Summer fish and how they react. In the summertime, when the water temperature gets in the 80’s, fish seem to get more lethargic and become rather finicky. So, what can you do to remedy this kind of behavior? You can use a Senko worm, which is pictured here.
You can rig this worm three different ways. The way this picture shows you here is a Texas rig. When using a Texas rig, run your line through a bullet weight, size of your choice (if using a weight), and then tie onto your worm hook. I prefer a Palomar knot because of its strength and it won’t come untied. Then run the hook down into the top of the worm the same length as the top of the hook prior to the 90 degree curve. Bring the hook out the side of the worm and pull the worm up to that top section of the hook. Turn the hook back toward the worm and bury it back into the worm, making it weedless. If it is a tough worm, you might want to run the hook all the way through and then back it back inside. That way you get easier penetration at the hookset, but you might also be more likely to hang up on vegetation.
Or, you can rig it by putting an “O” ring (a size 6) around the Senko worm and roll it on to the middle of the bait. This lets the bait oscillate and flex as you work it, giving the bait more action. You can also use just a regular 6”-10” worm, working it around the edge of the grass or out in open water around brush piles and grass beds.
Here is another way. A lot of people don't know about this. You can use a Carolina rig, as this picture illustrates.
You will see I have a jerk bait, such as a Thunder Stick, a Long-A Bomber, or a Rapala. This type of rigging will keep the bait just up off the bottom. As you are working the Carolina rig with the weight, this pulls the bait down toward the bottom. As you hesitate, the bait floats backs up a little ways. It mimics an injured minnow. Believe me, you will get bit.
You can also use a Senko worm with or without a weight by rigging two different styles. Use a Texas rig or put your “O” ring on the Senko using a weedless hook. Either way lets you get back and throw it into the grass, pads, gator grass, or pencil reeds without hanging up. These are my favorite ways of fishing a Senko.Some other lures you can use in the summertime would be lipless crank baits, frogs, and spinner baits. Sometimes around this time of the year you will see fish schooling. When this occurs, take and throw your lipless crank bait into the school. If this does not trigger a strike, you could start fan casting around for the fish. Even though they are not on the surface, this has been known to still trigger a strike. The best way you can find where these fish will come up is by watching the bait fish. If you see the bait start skipping across the top of the water, get ready, because something is chasing them. If you find yourself in this situation, you can catch a lot of fish in a hurry.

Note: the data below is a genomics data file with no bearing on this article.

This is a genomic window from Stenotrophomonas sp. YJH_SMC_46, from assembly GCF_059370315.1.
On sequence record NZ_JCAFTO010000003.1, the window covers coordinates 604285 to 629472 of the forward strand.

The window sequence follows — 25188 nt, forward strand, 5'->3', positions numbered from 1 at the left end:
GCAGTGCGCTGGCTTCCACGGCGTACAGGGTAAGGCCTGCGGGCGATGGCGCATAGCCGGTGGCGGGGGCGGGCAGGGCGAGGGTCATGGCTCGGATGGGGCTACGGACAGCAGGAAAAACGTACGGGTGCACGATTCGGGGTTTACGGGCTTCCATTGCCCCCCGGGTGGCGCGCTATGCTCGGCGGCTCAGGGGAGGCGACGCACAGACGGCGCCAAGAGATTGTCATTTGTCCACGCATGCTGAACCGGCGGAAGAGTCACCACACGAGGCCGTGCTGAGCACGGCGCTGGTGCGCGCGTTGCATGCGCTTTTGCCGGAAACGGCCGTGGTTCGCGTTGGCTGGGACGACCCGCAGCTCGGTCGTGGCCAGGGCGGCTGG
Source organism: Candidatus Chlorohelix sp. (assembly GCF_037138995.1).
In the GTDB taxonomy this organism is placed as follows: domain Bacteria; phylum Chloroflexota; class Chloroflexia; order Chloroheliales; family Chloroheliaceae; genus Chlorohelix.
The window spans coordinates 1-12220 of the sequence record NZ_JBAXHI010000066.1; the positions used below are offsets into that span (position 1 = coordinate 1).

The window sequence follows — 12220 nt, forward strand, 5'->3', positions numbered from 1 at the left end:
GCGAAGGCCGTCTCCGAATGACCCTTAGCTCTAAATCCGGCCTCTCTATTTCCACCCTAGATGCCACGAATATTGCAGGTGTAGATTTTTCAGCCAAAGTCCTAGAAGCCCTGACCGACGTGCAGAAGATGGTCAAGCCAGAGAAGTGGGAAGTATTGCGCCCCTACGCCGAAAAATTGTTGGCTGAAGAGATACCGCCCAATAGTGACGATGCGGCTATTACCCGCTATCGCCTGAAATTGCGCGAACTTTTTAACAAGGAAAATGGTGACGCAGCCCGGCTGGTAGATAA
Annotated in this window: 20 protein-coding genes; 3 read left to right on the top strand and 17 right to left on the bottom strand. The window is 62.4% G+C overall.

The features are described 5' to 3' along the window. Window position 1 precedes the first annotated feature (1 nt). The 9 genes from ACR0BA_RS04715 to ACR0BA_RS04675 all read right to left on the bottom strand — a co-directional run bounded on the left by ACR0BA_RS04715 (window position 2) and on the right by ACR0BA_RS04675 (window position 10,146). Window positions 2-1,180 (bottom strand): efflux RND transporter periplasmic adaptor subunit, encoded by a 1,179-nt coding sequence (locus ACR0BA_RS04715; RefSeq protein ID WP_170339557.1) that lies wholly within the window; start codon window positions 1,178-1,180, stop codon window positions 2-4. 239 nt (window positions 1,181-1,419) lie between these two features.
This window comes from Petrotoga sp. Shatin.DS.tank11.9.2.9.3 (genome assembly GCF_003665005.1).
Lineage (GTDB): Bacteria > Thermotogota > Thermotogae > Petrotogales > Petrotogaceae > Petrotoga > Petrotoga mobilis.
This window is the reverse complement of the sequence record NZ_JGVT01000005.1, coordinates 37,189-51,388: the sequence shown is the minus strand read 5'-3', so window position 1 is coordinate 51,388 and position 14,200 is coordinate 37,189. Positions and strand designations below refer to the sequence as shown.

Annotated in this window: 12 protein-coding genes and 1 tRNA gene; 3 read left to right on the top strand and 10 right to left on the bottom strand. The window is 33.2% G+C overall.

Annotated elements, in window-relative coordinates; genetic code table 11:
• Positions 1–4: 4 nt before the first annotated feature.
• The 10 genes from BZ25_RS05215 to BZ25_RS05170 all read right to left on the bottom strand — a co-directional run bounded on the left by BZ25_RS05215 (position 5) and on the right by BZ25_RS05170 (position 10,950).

Hot Time In The Summertime –
Let me tell you about this one trip I had on May 28th. The water temperature was 85°. I had four people (two couples) from Fort Lauderdale, Florida. We were using live bait on Lake Kissimmee after coming out of River Ranch on the Kissimmee River. Suzanne March had called me about this trip a few weeks before. She and her husband, Mike, and Patrick and his girlfriend all went together on my pontoon boat to go bass fishing. We also went catching … we caught around 15 or 20 bass, which is already a nice morning. Patrick is playing with his cell phone when he gets a strike, and this picture is what that strike produced - a12 lb. 1 oz trophy largemouth.
That was the second largest fish that I had guided for this year. So, while we were taking pictures, I said we've got about four shiners left. Let's put all new shiners on and make another trip around the same area. Well, guess what happened. So Susan and her girlfriend got in the two back seats and we went around again through the same area. This picture will tells the rest of the story. This fish weighed 13 pounds on the nose.
Even I have never had this happen on a guided trip. These are two fish of a lifetime and are now the two biggest largemouth bass caught in this season, which I generally consider begins in November and ends in May. They were both photographed and then released in the same area. Bet you would like to know exactly where in Lake Kissimmee I have been fishing all season long. A successful guide never shares all of his secrets, especially the best ones! After all … it is my livelihood.
Hot Tips –
There are a number of ways for keeping yourself from overheating while summertime fishing. First, make sure you have plenty of water on hand. It is extremely easy to get dehydrated before you even realize it. Second, wear lightweight clothing that is light colored, breathable and dries easily. Either wear long sleeves and pants for protection from the sun’s damaging rays or wear a strong sunscreen. My dermatologist recommends Neutrogena’s 85 SPF. Third, either carry some towels on board to soak with water and place around your neck or on your head for a quick cool down; use one of the various neck wraps available at local tackle or sporting goods stores; or there are neck scarfs/ties that have beads sewn in that, when soaked in water, absorb and hold it all day.
So, keep your cool and have a hot time on the water this summer.